- The Washington Times - Monday, March 13, 2006

House Republicans, turning up the heat in the aftermath of the Dubai ports fight, today will introduce a bipartisan bill aimed at bulking up security of U.S. seaports.

The bill — by House Homeland Security Committee members Dan Lungren, California Republican, and Jane Harman, California Democrat — calls for $800 million for each of the next five years for ports security.

In the past four appropriations cycles combined, $700 million has been spent on ports. But the Coast Guard has estimated that more than $5 billion will be required to secure them fully, aides said.

“The threat to our national port security is too high and the consequences of an attack too great for the risk to be mitigated at such a slow pace,” said a joint statement by Mrs. Harman and Mr. Lungren, who heads the homeland security panel’s economic security, infrastructure protection, and cybersecurity subcommittee.

The House bill tracks with a bipartisan Senate bill being pushed by Senate Homeland Security and Governmental Affairs Chairman Sen. Susan Collins, Maine Republican, and the panel’s top Democrat, Joe Lieberman of Connecticut. The Senate bill would authorize $835 million annually over five years for security.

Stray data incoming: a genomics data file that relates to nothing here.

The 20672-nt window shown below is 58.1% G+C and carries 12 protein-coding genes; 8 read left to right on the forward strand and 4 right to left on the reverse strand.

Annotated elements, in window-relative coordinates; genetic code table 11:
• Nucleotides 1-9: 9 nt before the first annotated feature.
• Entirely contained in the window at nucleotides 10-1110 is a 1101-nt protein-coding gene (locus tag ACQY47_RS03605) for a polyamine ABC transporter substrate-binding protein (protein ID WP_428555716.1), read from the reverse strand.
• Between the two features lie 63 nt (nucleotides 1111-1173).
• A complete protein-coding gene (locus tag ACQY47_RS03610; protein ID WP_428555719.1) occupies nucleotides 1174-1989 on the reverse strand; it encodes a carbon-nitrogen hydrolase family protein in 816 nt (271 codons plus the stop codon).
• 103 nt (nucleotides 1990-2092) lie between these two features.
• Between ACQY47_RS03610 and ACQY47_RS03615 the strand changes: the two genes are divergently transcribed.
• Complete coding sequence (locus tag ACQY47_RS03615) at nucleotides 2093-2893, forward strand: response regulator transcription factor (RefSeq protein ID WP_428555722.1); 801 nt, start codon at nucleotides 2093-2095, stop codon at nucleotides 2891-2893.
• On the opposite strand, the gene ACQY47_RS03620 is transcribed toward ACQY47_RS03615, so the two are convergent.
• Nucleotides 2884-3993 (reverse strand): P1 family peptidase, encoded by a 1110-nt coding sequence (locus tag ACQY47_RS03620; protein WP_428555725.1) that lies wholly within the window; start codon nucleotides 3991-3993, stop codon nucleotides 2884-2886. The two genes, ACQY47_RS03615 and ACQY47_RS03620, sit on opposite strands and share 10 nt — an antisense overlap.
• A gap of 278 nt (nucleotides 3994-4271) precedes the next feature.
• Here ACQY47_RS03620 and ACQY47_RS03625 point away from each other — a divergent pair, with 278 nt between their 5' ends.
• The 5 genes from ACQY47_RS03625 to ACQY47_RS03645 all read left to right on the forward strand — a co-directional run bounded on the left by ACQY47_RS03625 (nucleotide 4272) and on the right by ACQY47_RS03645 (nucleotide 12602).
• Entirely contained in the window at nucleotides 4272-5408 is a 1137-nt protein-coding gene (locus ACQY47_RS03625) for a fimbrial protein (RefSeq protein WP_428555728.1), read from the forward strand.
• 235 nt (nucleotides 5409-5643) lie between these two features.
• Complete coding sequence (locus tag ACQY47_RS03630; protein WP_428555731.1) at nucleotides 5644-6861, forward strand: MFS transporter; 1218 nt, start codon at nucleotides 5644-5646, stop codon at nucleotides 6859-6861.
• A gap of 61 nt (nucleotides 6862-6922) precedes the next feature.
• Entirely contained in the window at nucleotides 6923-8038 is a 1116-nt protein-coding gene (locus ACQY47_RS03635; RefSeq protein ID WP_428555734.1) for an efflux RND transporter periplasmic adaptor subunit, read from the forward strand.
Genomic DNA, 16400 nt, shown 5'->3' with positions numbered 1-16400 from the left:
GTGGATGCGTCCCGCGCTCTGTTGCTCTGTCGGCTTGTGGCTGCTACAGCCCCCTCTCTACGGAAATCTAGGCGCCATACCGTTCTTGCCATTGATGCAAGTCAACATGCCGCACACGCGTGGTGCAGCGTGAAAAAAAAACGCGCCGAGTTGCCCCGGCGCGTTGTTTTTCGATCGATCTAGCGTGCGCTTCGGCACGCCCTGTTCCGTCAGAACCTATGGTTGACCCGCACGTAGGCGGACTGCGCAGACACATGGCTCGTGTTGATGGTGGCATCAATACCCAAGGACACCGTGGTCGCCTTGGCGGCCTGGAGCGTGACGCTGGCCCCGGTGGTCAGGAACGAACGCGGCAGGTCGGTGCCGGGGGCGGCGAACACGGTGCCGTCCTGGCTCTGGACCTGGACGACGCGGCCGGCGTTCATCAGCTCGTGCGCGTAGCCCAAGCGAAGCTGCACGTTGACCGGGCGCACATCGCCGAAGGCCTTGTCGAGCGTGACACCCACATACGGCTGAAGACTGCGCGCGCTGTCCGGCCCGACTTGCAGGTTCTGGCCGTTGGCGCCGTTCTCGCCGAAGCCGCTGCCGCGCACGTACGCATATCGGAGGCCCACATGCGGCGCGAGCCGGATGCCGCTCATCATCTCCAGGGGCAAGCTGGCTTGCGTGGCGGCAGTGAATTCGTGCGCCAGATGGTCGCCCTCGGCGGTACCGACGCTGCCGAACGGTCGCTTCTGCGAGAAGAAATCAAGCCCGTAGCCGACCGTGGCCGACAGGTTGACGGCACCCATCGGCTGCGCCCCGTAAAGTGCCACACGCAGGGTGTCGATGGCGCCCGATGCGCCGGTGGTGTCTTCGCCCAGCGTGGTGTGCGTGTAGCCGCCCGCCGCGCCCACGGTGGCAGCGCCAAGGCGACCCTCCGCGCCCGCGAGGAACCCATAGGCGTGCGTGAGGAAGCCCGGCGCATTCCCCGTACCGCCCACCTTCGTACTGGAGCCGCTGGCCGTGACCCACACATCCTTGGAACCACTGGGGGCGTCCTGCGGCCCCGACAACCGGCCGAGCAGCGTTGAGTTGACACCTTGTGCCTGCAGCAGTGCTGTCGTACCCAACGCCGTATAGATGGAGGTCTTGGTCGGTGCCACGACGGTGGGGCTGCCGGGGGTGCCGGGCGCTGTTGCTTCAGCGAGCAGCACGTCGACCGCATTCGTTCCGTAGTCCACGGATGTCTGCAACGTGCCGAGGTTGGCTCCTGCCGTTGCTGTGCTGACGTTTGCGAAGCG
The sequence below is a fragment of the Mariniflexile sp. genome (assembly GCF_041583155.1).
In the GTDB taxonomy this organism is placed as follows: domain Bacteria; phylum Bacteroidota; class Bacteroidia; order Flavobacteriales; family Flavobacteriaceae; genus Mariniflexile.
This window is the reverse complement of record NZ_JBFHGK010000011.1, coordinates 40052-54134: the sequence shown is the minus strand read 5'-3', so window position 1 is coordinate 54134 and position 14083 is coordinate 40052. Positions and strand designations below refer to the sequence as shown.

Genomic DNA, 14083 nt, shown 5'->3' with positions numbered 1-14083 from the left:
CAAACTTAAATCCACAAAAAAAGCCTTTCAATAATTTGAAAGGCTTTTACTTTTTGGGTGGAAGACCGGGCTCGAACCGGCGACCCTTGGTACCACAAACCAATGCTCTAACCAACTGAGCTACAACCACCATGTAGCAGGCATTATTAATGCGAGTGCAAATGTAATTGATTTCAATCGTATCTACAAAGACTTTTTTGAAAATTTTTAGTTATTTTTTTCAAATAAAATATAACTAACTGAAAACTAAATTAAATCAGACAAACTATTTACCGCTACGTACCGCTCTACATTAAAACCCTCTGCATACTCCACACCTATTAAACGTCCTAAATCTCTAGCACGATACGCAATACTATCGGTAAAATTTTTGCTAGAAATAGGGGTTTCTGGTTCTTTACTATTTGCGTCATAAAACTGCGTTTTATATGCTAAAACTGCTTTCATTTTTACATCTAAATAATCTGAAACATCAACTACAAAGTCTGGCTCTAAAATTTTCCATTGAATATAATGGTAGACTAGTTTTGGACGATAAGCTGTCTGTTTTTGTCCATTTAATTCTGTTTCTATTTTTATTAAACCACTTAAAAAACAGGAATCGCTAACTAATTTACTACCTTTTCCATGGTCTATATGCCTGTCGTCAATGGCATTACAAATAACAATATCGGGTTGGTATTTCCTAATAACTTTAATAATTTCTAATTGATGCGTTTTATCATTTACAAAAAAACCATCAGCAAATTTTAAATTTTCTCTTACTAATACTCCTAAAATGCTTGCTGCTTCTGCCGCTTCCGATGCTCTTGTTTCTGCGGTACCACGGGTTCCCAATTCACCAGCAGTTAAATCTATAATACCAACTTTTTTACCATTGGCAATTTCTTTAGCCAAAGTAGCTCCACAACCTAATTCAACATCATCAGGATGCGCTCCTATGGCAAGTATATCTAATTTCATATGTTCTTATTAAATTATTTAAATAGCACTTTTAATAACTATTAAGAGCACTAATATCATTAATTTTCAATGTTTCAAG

Both Miss Collins’ group and Mr. Lungren’s group were working on the legislation long before the public uproar over a Dubai-owned company’s buying terminal operations at several U.S. ports, but hope that it has built momentum for real improvement.

Even though DP World, the Dubai company, agreed last week to sell its U.S. port operations to a U.S. company, the issue isn’t going away. Some Democrats are using the situation to criticize Republicans for paltry ports security this election year.

The House and Senate bills are largely alike — they would create a director of cargo security policy in the Homeland Security Department, ask the agency to develop a strategy to improve security in the international supply chain and enhance requirements for examining inbound cargo.

The bills also would create a program to entice private importers to enact top security standards for cargo in exchange for special treatment and would direct the department to come up with a detailed plan regarding how trade would resume after a U.S. port attack.

Meanwhile yesterday, Miss Collins and Mr. Lieberman also introduced a separate bill that would reform the interagency panel responsible for approving deals such as the Dubai transaction.

Among other changes, it would move the 12-member Committee on Foreign Investment in the United States (CFIUS) under the supervision of the Homeland Security Department, instead of the Treasury Department, and would require congressional notification.

Lawmakers from both parties were outraged that the panel approved the Dubai deal without telling them or key administration officials. Homeland Security oversaw the January approval of the Dubai deal, although neither Homeland Security Secretary Michael Chertoff nor President Bush was notified of the ongoing process.

Both chambers are expected to move legislation to improve the panel. Among the many lawmakers working on such bills are Senate Banking, Housing and Urban Affairs Committee Chairman Richard C. Shelby, Alabama Republican, and House Majority Whip Roy Blunt, Missouri Republican.

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